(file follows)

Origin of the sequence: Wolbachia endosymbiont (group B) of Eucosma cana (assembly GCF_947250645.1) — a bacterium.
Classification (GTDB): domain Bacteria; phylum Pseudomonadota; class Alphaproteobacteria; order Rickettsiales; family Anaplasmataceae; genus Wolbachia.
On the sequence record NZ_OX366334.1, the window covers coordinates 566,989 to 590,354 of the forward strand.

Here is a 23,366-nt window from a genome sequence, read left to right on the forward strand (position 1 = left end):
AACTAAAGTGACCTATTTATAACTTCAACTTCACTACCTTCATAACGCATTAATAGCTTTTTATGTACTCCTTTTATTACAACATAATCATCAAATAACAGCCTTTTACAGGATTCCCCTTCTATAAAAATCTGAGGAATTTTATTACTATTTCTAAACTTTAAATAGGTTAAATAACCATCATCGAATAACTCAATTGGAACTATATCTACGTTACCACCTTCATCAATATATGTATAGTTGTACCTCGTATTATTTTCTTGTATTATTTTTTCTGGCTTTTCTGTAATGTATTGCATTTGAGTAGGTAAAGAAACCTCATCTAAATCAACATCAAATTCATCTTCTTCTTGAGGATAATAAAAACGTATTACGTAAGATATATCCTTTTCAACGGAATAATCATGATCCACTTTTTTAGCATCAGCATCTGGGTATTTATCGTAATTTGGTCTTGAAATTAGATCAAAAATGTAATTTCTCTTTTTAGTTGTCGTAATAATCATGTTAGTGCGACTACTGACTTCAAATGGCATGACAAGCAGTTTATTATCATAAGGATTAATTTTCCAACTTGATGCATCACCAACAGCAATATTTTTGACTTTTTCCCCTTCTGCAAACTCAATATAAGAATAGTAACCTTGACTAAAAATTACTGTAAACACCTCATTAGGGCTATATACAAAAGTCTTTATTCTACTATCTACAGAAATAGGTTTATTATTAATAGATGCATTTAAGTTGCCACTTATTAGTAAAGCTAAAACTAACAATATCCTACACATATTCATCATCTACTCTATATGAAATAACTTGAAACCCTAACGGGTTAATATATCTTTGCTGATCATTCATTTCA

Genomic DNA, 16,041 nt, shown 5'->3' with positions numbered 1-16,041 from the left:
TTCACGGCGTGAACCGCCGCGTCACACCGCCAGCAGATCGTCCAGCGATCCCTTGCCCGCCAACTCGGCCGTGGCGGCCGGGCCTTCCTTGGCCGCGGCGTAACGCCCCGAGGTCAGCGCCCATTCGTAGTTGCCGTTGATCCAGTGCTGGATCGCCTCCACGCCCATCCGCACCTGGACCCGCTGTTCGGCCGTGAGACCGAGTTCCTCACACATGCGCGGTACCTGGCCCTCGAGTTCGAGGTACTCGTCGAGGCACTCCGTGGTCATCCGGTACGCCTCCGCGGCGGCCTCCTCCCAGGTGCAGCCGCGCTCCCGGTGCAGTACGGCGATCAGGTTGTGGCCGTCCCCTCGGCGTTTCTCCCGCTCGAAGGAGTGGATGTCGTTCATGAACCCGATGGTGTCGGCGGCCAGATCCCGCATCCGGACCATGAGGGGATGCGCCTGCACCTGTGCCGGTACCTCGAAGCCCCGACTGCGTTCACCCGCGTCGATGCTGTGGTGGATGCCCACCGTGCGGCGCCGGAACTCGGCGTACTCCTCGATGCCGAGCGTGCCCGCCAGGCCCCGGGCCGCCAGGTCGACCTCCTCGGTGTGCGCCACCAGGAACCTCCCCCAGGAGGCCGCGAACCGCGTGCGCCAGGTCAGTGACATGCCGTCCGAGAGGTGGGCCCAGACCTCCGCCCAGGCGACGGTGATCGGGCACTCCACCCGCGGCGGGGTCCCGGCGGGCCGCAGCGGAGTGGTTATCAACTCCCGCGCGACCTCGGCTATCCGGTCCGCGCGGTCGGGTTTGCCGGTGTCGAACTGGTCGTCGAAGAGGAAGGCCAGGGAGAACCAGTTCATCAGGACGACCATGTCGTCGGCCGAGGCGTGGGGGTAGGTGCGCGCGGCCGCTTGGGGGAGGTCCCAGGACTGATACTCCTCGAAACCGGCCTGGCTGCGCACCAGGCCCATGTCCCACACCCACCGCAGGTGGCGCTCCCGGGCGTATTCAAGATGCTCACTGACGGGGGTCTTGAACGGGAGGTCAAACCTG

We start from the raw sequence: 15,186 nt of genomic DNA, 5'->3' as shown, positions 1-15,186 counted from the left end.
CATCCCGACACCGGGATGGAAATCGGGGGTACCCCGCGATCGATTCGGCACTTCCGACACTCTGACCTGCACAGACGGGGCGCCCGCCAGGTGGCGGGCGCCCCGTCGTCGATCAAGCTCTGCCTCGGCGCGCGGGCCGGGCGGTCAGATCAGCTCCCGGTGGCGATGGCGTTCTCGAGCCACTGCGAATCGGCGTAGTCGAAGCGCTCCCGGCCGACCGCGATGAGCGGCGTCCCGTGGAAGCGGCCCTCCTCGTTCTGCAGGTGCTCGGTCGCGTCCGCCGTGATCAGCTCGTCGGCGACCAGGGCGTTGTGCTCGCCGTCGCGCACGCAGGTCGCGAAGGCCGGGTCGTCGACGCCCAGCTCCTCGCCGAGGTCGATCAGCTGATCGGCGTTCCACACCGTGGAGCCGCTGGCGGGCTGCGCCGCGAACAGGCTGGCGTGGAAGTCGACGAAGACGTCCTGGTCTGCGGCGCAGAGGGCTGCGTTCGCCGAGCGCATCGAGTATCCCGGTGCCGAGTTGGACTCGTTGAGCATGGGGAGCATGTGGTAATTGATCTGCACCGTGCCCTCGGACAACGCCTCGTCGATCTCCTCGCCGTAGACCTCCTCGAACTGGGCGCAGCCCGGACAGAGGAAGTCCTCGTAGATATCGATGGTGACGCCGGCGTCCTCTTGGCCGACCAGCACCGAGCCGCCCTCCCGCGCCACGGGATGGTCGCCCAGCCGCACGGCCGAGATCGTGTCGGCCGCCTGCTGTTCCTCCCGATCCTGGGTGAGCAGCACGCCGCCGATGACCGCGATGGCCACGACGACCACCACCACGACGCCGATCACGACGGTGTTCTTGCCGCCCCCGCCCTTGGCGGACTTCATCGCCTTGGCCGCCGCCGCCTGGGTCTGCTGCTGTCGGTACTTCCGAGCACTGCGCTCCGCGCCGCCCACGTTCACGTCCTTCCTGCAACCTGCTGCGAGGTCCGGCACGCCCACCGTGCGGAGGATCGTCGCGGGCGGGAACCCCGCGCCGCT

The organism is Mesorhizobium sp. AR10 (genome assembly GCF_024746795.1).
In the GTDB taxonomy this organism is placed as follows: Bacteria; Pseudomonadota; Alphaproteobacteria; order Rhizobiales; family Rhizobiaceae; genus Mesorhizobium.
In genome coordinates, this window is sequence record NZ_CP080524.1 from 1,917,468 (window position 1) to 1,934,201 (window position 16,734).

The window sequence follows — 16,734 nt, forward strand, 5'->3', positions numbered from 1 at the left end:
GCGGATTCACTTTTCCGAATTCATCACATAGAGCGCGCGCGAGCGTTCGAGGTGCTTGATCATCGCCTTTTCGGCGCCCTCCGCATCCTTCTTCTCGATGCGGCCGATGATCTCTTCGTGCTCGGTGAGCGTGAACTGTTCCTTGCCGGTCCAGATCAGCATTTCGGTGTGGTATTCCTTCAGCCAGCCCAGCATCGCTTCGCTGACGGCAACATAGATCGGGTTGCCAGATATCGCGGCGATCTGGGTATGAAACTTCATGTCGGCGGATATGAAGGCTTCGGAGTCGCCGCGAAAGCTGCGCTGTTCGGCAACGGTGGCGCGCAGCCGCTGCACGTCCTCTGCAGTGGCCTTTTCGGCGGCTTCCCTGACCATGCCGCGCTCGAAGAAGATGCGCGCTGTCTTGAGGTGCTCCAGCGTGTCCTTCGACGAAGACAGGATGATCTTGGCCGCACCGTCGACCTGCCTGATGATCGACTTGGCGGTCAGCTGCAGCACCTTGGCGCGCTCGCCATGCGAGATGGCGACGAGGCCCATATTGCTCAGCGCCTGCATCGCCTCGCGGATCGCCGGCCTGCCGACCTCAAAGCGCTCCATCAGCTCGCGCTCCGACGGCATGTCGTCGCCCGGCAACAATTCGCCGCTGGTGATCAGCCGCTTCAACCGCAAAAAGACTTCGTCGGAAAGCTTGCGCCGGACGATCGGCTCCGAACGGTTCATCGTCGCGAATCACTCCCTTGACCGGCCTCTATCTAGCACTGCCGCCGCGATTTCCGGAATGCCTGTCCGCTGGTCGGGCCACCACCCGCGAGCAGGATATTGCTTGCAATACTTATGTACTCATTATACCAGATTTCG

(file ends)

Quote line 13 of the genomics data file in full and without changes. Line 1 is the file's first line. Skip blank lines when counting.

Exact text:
The window sequence follows — 16,734 nt, forward strand, 5'->3', positions numbered from 1 at the left end: